Update: Please note the comment from Sarah Lovato. I do not, in fact, question that the sampling done yields “5% error margin and 95% confidence level” as defined by standard sampling statistical measures. I do question–and have questioned elsewhere–the congruence of such “error margins” and “confidence levels” when used for heterogeneous populations for which bell-curve distribution may not be meaningful.
“The bunless librarian” posted “How do you blog?” yesterday.
She “decided to determine which blogging platforms are the most popular among librarian bloggers”–and did so by taking a random selection of 275 of the 780 blogs listed in the LISZen wiki. She says that yields “results with a 5% error margin and a 95% confidence level.”
Her results? Blogger “is by far the platform of choice for the general population, followed distantly by WordPress and even more distantly by Typepad.” Specifically, she found 150 blogs using Blogger, 70 using WordPress, 16 using Typepad and 12 using Movable Type, 6 using LiveJournal and a few other numbers.
95% confident, 100% wrong…
The problem here is that this research has already been done (as of last summer)–but using 100% of a population of active liblogs with at least nominal visibility. And that 100% sample shows very different figures.
Here’s what I report in Chapter 1 of The Liblog Landscape 2007-2008, based on the 511 of 607 blogs for which the blogging platform was clearly identifiable:
- WordPress (platform and software): 230 blogs or 45%
- Blogger: 222 blogs or 43%
- TypePad: 35 or 7%
- MovableType: 18 or 3.5%
- LiveJournal: 6 or 1%
[Note: The percentages in the book are all lower because they’re stated as percentages of the full 607 blogs, including the 96 for which I wasn’t sure of the blogging software or it wasn’t one of the “majors.”]
Basically, it’s a tie between WordPress (not just WordPress.com, as many–probably most–WordPress users have their own domains) and Blogger. I’ve seen further migration toward WordPress software, as experienced bloggers tune up their blogs; I’ve never seen anyone migrate from WordPress to Blogger.
On the other hand, it’s doubtless true that Blogger is the platform of choice for “nonce blogs”–ones started to fulfill class requirements, 23-things programs, or other cases where continued blogging is unlikely.
Shifts from 2006
Of the 184 blogs in my 2006 study that are still around, 50% used Blogger, 24% used WordPress, 9% used MovableType, 6% used TypePad back in 2006. Among that group, 42% still use Blogger (and 32% use WordPress).
But the 2006 study deliberately chose “midrange” blogs. Of the 327 blogs in the 2008 study (with clearly evident blog platforms) that weren’t in the 2006 study, 170–52%–use WordPress and 143–44%–use Blogger.
Here’s the thing…
Sarah Lovato, the Bunless Librarian, didn’t know I’d done a much broader study already. That’s not surprising: To date, fewer than 50 copies of The Liblog Landscape have been purchased. (If you’re tracking, that means it’s now about 8% probable that I’ll continue with this ongoing study.) I have no particular reason to believe I’m on Lovato’s radar at all, or that I should be.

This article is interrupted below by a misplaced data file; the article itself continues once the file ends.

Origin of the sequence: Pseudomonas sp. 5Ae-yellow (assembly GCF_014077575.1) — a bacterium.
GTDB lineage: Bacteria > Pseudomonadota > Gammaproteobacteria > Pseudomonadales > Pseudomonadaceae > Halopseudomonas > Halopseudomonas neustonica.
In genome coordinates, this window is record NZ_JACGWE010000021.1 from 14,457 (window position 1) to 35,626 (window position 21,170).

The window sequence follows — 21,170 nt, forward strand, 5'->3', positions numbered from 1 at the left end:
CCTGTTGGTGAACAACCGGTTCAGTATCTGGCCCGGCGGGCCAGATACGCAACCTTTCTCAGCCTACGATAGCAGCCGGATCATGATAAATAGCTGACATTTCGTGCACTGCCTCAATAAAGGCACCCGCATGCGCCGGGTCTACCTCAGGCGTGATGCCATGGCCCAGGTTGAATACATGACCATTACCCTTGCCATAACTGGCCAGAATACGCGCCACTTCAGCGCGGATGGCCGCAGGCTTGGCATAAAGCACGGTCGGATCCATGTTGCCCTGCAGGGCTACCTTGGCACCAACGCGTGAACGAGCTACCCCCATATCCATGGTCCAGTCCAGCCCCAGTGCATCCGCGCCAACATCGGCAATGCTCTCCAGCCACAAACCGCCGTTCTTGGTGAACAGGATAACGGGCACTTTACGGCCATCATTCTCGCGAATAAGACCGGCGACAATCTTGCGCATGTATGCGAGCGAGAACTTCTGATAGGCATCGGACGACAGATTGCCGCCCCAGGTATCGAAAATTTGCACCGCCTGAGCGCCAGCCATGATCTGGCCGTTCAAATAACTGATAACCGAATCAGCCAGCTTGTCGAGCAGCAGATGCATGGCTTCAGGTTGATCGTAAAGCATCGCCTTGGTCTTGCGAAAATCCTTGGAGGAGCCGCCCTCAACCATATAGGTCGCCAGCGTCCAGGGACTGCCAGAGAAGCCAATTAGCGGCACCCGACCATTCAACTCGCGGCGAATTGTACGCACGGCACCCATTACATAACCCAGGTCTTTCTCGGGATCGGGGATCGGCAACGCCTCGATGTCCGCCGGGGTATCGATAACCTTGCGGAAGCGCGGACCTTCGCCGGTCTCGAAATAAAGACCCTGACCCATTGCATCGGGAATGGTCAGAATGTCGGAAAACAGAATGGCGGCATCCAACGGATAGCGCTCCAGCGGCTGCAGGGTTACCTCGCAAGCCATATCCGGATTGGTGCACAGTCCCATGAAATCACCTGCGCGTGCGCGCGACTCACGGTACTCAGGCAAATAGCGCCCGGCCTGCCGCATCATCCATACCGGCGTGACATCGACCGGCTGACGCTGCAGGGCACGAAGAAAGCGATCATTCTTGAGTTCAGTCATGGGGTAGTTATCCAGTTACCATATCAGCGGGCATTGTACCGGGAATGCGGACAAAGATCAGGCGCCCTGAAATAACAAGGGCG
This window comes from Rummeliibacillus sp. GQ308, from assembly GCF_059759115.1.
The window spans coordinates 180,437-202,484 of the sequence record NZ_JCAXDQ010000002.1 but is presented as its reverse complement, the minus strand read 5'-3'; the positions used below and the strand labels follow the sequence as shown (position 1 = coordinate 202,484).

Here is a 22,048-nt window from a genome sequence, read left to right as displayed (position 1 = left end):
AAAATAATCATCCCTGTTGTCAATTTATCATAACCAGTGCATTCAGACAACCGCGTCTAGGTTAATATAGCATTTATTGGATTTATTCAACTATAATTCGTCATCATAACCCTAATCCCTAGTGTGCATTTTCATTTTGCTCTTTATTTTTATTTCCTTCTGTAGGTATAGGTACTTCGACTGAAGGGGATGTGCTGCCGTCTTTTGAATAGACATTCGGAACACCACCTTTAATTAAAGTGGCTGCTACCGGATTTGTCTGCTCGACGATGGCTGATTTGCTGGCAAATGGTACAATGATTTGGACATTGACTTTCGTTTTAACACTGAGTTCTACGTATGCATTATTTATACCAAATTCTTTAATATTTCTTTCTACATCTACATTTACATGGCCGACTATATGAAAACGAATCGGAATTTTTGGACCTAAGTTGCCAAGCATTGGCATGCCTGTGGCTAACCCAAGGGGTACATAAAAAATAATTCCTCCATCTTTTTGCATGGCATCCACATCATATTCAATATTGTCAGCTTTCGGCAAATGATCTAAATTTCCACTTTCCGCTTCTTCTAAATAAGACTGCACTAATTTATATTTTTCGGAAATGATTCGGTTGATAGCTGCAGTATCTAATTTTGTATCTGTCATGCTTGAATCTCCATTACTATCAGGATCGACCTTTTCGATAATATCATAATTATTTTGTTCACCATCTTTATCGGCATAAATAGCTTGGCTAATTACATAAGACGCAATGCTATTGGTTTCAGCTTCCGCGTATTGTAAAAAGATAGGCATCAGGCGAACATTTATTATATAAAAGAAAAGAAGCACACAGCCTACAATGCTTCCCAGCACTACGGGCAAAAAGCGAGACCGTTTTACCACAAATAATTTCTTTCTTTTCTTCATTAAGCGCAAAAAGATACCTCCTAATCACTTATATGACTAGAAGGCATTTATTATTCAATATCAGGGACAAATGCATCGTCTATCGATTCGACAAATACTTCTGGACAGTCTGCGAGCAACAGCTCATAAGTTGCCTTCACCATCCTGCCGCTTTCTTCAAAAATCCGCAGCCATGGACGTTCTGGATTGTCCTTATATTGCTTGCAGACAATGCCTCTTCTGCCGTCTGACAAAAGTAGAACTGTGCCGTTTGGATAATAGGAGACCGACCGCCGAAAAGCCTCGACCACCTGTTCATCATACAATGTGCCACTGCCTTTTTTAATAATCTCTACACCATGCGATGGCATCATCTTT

I didn’t feel that it was reasonable to just release the results of a couple hundred hours of work as a gimme, given the lack of sponsorship, a full-time job, independent wealth and unlimited time or energy. I still don’t. It’s not particularly a secret that this book is available (several other bloggers have commented on it, a pleasant change from the near-universal tree-falling-in-a-forest reception for the two library blogging books), but it’s not widely known or read.
Yes, I know, a 95% confidence level only means that, for 20 samples of the same size, 19 of them will have results within 5% of these results. And if the sample is taken with no regard for all of the long-abandoned blogs in LISZen (and every other blog directory), blogs that tend to stay around forever if they’re on Blogger, then I wouldn’t be surprised if the results were similar to those in the post.
So maybe I should revise what I’m claiming here. I’m claiming that library people who blog on an ongoing basis are at least as likely to use WordPress as Blogger. And I guess that’s a different claim.
[Sigh. I’m torn between the desire to promulgate the results of what I regard as very good research, and the desire to scratch together a decent living and see some rewards–monetary or otherwise–for that work or the other work I could be doing in the same time. Once the price for the book went up to a price that’s still as low as, or lower than, most trade paperbacks in the library field, total sales went from an average of two every three days to a total of one in five days.]